• No rewards programs/credit card miles
  • A very specific procedure would have to be figured out, regarding who gets paid when a flight is cancelled. Does the traveller get $100 and put on the next plane ? Where does that money come from and how is it dispensed equitably.
  • ability for travellers to sit together would have to be agreed upon (whether the market handles it, or its offered in good faith by the airline, or volunteered upon by a community of travellers and software: "here's who wants to be seated next to each other, here's the volunteers that are willing to swap seats").
  • Assigned seats would be difficult or impossible since the aircraft type could change. This would bother a lot of people, but a proper swapping system could be arranged. This also includes sitting in front, not wanting to be near the lavatory, etc.
  • first/business/coach class would be hard to handle. There may need to be a separate market for each class, or it could devalue 1st class because "undesirable" people may wind up lucking out and upgrading to first class cheaply. "Premium" travellers may stop using the service because of who ends up sitting next to them.
  • amateur investors could lose a lot of money. Investors would trade shares in an online brokerage,and if you bought too many shares and couldn't unload them in time, or had to sell them at a loss, you would definitely lose money. Trading shares wouldn't be offered to most travellers (but they could easily cancel their flight by selling them on the open market).
  • it would take a critical mass of investors/travellers for this to work. There would need to be an order book with a list of people willing to buy and sell shares at various prices. Liquidity is important.
  • it would strip airlines of side rackets like charging for bags, assigned seats, "extra legroom", etc. I'm putting this as a negative because it takes revenue from the carrier, not because I think those rackets are good for travelers.
  • There would need to be a standardization of what constitutes an "airline", i.e. proper passenger service. A lot of this is covered under FAA, but everything would need to be guaranteed so travellers knew they were getting a standard product.

So I'm curious if this has been considered before and what else is wrong with using this model of travel? Sorry if this is the wrong place to ask. I realize it's more of a logistics/economics question. I just wanted to put it out there and discuss it.

  • It seems to me that current pricing models do an acceptable job of managing risk without requiring airlines to share their revenue with investors. Why would an airline want to do that? Also why would screening passengers be a problem? That happens before boarding, not when the ticket is bought. – phoog Jan 2 '19 at 23:59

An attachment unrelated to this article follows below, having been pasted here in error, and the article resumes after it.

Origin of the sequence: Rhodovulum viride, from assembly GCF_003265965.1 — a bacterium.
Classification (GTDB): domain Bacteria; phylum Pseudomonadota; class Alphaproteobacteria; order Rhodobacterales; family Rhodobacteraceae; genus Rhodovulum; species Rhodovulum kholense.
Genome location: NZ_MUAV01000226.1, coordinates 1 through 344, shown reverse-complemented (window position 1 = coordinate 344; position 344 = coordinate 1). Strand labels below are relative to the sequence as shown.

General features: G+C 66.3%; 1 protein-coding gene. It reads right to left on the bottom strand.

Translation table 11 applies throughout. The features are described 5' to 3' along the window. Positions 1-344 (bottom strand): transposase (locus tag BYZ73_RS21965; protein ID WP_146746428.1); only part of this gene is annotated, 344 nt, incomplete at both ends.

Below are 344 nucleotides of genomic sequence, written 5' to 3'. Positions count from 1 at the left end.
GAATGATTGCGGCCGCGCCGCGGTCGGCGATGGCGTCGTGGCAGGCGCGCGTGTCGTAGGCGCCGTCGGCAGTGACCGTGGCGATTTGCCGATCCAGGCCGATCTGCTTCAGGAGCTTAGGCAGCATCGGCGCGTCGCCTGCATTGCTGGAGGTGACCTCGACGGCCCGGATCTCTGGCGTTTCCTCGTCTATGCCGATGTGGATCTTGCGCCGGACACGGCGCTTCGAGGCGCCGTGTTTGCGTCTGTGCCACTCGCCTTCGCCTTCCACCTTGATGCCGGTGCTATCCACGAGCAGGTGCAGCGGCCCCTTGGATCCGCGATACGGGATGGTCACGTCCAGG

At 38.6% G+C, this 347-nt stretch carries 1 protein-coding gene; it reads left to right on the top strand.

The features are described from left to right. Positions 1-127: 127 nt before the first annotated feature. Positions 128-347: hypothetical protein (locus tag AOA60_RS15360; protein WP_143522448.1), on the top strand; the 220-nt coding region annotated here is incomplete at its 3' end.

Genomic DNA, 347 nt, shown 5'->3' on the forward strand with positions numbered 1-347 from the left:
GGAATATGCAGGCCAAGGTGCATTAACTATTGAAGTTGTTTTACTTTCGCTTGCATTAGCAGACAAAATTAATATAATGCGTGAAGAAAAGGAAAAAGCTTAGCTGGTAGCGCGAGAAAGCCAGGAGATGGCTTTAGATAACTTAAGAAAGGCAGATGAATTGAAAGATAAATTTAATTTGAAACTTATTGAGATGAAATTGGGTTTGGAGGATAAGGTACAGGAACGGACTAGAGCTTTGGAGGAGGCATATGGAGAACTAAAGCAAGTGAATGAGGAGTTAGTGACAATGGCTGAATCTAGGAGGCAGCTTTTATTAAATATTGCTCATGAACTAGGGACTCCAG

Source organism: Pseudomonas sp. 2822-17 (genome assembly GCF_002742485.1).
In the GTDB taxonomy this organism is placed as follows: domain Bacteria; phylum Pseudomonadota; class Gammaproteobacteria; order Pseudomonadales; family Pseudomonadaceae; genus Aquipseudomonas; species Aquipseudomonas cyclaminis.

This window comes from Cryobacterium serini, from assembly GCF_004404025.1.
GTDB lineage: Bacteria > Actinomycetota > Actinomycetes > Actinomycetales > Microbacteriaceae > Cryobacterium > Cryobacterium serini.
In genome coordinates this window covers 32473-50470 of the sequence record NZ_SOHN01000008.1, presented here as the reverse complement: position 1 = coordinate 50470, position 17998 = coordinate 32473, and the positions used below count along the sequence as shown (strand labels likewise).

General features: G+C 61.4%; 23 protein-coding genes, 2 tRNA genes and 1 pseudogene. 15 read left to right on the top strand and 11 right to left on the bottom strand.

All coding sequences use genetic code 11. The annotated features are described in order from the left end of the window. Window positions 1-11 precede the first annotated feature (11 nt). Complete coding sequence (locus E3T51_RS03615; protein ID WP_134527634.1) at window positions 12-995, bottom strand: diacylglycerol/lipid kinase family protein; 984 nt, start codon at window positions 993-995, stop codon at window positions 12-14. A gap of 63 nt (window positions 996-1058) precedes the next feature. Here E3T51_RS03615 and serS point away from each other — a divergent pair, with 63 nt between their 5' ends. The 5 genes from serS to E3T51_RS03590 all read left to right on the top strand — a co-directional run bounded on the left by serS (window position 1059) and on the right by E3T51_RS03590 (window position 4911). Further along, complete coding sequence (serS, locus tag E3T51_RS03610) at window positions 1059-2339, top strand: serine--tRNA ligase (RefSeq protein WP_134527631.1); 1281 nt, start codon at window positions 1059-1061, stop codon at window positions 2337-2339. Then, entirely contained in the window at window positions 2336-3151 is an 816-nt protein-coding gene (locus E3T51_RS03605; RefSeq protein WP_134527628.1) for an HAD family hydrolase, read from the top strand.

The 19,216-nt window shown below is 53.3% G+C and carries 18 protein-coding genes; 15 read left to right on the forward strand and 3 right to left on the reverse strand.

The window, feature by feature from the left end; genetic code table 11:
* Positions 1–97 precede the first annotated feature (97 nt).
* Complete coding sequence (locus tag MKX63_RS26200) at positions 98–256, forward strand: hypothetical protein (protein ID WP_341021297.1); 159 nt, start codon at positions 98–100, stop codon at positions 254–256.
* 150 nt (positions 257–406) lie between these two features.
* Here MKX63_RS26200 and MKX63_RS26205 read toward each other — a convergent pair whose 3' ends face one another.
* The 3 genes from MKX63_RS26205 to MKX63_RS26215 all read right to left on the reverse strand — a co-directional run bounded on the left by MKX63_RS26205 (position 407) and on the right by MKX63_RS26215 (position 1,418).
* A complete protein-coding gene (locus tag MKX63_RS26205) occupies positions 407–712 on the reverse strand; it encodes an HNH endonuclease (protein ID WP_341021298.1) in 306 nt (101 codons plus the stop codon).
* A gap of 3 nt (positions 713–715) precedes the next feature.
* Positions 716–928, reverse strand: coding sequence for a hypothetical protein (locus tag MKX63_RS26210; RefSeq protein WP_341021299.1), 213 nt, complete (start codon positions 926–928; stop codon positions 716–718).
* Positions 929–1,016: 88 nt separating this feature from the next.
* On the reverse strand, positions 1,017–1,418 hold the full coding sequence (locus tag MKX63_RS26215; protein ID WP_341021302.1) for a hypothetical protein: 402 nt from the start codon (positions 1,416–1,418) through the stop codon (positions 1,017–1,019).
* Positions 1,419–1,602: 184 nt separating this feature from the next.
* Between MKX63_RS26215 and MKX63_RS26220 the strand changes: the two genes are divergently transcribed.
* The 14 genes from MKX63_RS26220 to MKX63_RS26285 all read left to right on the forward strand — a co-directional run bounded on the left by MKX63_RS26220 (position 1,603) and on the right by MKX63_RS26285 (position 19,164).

• One reason they might want to do it that way is it would eliminate their entire forecasting departments and allows them to specialize in one thing: flying planes. They let the market decide where and when they fly. What I meant by "approved passenger" is that the problem of preventing unauthorized travellers (kids, no-fly-list people) is assumed to be solved. – mike Jan 3 '19 at 0:07
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    Fascinating question, but it's not a problem travellers face, in line with our help center. Putting on hold for now – Mark Mayo Jan 3 '19 at 0:08
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    I'm voting to close this question as off-topic because it's not a problem travellers face, and is a theoretical question about converting ticket sales into a futures market. – Mark Mayo Jan 3 '19 at 0:09
  • The problem of unauthorized passengers is already solved: such people are allowed to buy tickets but not to board flights. There's no need to make special arrangements for that. – phoog Jan 3 '19 at 3:11

Seems very complicated and convoluted without adding any value

  1. The airlines already do a very thorough job themselves of optimizing the revenue from there existing capacity by deploying dynamic pricing based on supply and demand.
  2. It's a pretty low margin business, so adding any type extra middle layer that also needs to be paid will add cost and raise prices. This wouldn't be competitive as compared to the direct model.
  3. You can only swap a 737 for an RJ if you have a spare 737 standing around with nothing else to do. That's simply not the case. Airlines manage their fleet and staff very carefully to minimize down time. Less people fly on Wednesday then on Monday or Fridays, but it's impractical for the airlines to ground a few planes on Wednesdays.